Human perception is dominated by detection of motion, change and contrast. Our attention is drawn to that which appears out-of-the-ordinary, while things that occur regularly fade into the background, failing to register significantly in our consciousness. The horrific and senseless violence at the Tree of Life Synagogue in Pittsburgh this past weekend was a shocking event, something that laid bare the danger of anti-Semitism in our society. But as we mourn the lives that were lost and the fabric of a community that was torn, we should be clear and honest this was not a bolt from the blue.
Those who face anti-Semitism in their daily lives do not have the luxury to close their eyes to regular reports from across our nation—the graffiti, the bomb threats, the hateful language infiltrating our political rhetoric. For many Jews, this act of terror was not a tragedy beyond imagination but a realization of worst fears. And we cannot ignore that this is one of several hate-inspired attacks at places of worship, including the shooting at a Quebec City mosque in 2017, the shooting at Mother Emanuel AME Church in 2015 and the shooting at the Overland Park Jewish Community Center in 2014.
Many have called for more civility in public and political discourse in the wake of the terrorist act in Pittsburgh — and the deadly shooting at a supermarket in Louisville, Kentucky, and the attempts at political assassination via mail bombs less than a week before. Civility is important, and we all should refrain from descending into personal attacks and vilification when debating ideas. But civility is not enough. It is a standard too low.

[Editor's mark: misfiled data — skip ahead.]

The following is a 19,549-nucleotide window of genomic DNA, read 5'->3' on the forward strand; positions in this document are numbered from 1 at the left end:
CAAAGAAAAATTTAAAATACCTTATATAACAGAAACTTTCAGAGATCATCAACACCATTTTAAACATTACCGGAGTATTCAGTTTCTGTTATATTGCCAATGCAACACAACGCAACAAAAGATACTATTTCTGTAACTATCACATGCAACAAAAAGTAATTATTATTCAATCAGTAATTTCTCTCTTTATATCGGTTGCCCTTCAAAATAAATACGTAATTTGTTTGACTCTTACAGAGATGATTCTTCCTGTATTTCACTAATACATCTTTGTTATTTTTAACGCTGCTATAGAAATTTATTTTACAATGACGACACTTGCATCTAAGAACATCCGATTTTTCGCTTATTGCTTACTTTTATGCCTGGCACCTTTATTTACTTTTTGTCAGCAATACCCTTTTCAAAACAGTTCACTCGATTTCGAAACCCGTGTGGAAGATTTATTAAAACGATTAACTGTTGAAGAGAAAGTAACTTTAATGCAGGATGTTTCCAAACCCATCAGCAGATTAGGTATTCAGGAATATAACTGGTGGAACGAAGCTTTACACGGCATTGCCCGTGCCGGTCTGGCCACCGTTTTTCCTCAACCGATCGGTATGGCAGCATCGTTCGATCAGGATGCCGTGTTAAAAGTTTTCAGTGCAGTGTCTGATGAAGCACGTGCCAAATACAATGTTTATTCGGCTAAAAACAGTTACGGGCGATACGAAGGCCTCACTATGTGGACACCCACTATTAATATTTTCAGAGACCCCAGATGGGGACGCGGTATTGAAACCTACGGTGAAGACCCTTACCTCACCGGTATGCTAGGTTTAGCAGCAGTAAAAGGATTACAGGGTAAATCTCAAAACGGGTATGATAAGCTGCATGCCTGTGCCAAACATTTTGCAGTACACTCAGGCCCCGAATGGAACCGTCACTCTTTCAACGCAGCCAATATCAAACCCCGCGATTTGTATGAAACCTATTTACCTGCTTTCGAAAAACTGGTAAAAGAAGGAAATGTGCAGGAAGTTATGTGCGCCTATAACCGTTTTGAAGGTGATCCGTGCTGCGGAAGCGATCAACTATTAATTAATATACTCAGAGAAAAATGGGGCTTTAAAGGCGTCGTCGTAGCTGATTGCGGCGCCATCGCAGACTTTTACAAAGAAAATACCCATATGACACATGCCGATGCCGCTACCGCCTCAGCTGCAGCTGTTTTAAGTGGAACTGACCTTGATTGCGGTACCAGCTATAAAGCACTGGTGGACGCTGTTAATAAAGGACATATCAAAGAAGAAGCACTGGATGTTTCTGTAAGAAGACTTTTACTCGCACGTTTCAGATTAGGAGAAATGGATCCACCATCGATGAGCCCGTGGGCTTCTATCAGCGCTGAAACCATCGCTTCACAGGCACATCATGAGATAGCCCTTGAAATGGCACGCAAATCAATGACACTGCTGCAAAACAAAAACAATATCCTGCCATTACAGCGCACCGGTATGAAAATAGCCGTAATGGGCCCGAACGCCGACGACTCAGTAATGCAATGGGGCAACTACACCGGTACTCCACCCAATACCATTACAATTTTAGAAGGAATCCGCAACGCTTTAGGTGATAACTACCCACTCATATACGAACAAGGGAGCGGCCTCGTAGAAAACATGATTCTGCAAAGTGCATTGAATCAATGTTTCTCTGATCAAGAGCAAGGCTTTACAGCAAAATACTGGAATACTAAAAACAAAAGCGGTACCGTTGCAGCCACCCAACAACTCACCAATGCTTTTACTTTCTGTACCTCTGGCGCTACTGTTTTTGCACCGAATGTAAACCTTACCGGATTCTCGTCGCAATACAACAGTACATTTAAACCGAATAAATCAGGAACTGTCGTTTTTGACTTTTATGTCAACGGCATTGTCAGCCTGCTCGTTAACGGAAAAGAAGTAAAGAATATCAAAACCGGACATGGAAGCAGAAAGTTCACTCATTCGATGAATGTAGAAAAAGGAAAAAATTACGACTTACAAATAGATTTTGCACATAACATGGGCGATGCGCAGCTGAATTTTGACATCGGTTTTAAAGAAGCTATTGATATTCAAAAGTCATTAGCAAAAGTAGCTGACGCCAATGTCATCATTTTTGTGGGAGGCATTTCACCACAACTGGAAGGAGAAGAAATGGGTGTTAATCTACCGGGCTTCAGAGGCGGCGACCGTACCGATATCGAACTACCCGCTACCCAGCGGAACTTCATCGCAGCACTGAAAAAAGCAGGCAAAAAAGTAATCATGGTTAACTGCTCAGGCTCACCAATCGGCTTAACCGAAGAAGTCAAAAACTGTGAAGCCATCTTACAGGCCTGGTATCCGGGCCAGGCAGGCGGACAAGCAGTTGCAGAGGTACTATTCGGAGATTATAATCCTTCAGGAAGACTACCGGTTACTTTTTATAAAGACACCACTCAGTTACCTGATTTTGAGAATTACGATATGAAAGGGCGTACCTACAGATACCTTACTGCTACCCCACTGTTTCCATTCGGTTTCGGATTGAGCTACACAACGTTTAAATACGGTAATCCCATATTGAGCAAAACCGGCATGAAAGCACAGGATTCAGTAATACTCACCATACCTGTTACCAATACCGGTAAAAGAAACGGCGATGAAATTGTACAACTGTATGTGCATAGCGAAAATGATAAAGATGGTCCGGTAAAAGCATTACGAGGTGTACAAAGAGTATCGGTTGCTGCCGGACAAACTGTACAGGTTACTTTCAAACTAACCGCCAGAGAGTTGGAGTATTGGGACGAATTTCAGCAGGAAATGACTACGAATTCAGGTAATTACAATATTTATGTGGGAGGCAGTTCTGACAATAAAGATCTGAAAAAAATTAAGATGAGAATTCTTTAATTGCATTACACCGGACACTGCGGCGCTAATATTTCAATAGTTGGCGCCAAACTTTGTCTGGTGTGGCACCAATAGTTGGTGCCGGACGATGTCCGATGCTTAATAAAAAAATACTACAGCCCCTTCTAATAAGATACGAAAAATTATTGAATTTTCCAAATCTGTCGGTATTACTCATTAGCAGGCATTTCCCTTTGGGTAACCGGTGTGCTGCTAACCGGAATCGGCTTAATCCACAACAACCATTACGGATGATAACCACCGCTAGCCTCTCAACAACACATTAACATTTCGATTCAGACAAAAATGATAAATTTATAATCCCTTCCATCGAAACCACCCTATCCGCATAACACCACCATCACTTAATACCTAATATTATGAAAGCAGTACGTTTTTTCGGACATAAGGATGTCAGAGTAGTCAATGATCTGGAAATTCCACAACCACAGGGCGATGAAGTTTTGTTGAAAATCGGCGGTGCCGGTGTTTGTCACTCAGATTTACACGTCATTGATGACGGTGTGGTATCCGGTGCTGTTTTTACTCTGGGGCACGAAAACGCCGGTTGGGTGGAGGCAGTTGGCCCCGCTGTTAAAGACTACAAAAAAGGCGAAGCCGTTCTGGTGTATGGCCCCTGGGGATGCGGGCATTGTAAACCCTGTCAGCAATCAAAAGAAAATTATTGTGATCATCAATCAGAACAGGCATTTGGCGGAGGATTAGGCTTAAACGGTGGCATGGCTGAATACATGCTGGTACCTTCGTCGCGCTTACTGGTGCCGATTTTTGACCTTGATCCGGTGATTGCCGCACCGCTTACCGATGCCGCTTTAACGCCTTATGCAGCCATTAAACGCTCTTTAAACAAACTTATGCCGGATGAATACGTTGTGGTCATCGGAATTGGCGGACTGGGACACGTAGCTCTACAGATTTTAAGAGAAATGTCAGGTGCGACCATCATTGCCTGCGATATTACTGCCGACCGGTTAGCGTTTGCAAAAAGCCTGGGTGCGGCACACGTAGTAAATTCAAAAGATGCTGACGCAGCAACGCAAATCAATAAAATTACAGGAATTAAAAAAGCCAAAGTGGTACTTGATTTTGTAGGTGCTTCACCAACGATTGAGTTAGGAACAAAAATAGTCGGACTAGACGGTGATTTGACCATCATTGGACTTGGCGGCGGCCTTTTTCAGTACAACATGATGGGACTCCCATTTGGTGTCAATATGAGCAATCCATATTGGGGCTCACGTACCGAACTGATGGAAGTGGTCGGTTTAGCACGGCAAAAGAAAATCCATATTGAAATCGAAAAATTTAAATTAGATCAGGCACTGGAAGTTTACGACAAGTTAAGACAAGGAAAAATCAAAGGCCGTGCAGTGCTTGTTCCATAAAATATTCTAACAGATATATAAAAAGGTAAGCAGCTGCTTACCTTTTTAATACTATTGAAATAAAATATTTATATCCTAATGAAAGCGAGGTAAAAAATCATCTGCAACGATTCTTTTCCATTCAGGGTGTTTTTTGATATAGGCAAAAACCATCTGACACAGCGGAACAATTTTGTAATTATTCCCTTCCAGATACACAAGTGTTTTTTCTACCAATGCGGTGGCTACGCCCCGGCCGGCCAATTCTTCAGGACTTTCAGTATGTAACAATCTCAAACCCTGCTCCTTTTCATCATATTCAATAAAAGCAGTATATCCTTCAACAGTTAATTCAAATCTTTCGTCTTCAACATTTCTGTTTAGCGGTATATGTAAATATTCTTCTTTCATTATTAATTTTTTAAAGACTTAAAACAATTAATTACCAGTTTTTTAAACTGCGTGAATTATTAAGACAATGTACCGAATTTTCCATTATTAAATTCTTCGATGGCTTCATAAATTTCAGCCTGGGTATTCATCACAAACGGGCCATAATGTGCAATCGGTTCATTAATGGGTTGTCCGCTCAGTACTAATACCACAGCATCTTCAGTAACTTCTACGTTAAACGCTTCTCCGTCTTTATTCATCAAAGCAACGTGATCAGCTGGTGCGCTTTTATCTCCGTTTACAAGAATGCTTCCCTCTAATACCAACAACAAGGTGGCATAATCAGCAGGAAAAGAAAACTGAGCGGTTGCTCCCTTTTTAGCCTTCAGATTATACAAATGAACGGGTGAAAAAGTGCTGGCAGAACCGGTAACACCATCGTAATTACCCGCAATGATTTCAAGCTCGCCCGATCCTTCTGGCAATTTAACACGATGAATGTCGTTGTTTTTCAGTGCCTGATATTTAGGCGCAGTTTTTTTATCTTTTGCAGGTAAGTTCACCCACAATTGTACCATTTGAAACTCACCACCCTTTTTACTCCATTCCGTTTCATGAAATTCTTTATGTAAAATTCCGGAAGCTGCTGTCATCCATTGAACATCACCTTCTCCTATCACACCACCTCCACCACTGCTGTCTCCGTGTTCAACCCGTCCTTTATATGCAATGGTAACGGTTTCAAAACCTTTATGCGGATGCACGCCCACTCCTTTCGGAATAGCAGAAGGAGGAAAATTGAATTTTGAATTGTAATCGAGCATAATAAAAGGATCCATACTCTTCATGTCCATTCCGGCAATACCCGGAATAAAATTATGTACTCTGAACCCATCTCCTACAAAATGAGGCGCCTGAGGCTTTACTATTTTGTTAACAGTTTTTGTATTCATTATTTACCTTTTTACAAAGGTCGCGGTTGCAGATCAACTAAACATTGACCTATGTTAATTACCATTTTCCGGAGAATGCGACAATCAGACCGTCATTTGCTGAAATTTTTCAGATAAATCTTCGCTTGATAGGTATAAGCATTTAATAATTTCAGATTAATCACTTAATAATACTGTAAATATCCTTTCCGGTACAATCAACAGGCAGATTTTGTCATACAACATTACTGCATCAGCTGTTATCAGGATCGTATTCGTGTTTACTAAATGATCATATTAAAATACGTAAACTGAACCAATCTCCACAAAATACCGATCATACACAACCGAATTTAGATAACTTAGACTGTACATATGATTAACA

The deeper issue may be an overwhelming sense of indecency — an inability to do the right thing, to stand up and defend the humanity of our friends, neighbors and community members. One can achieve civility by refraining from saying hateful things; one can achieve decency by treating those around us with the love we all deserve as humans. We are decent when we speak out against prejudice, not just politely demure from joining in; when we actively challenge leaders whose words and deeds diminish the humanity of others, not merely apologize for their insensitive statements; when we link arms with the bullied against the bullies, not merely wring our hands on the sidelines. We are not brought together here at Kenyon merely to learn how to be civil in the face of growing incivility; we are here to learn how to be decent in the face of growing indecency.
In the aftermath of Saturday’s events, I found some solace and inspiration in the Nobel Peace Prize acceptance speech of Elie Wiesel; I encourage everyone to read or listen to it.
And that is why I swore never to be silent whenever and wherever human beings endure suffering and humiliation. We must always take sides. Neutrality helps the oppressor, never the victim. Silence encourages the tormentor, never the tormented. Sometimes we must interfere. When human lives are endangered, when human dignity is in jeopardy, national borders and sensitivities become irrelevant. Wherever men or women are persecuted because of their race, religion, or political views, that place must — at that moment — become the center of the universe.
There will be moments this week to share in our grief and sadness about Saturday’s tragedy (see below). But I ask that we also take time to remember the importance of challenging and rejecting hate in all of its forms. We should not let hateful actions or hateful words fade into the background until tragedy arrives. We should challenge hate at every opportunity, asserting our values and standing tall for decency.
Tuesday, Oct. 30, 11:10 a.m. — Rosse Hall steps
Kenyon Hillel will lead a moment of silence and recitation of the Kaddish (Jewish prayer for the dead). Students, faculty and staff are invited to join the chaplains in Peirce Dining Hall for lunch and conversation.
Wednesday, Oct. 31, 4 p.m. — Hillel House
Vigil of comfort and togetherness. Members of all faith traditions are invited to a time of prayer and reflection as we stand in solidarity with all marginalized communities facing increased hatred and violence.
Friday, Nov. 2, 5:30 p.m. — Hillel House
Shabbat services at Hillel with reflections and readings on how we feel and respond to national tragedies and anti-Semitism as a community.Read the Original Post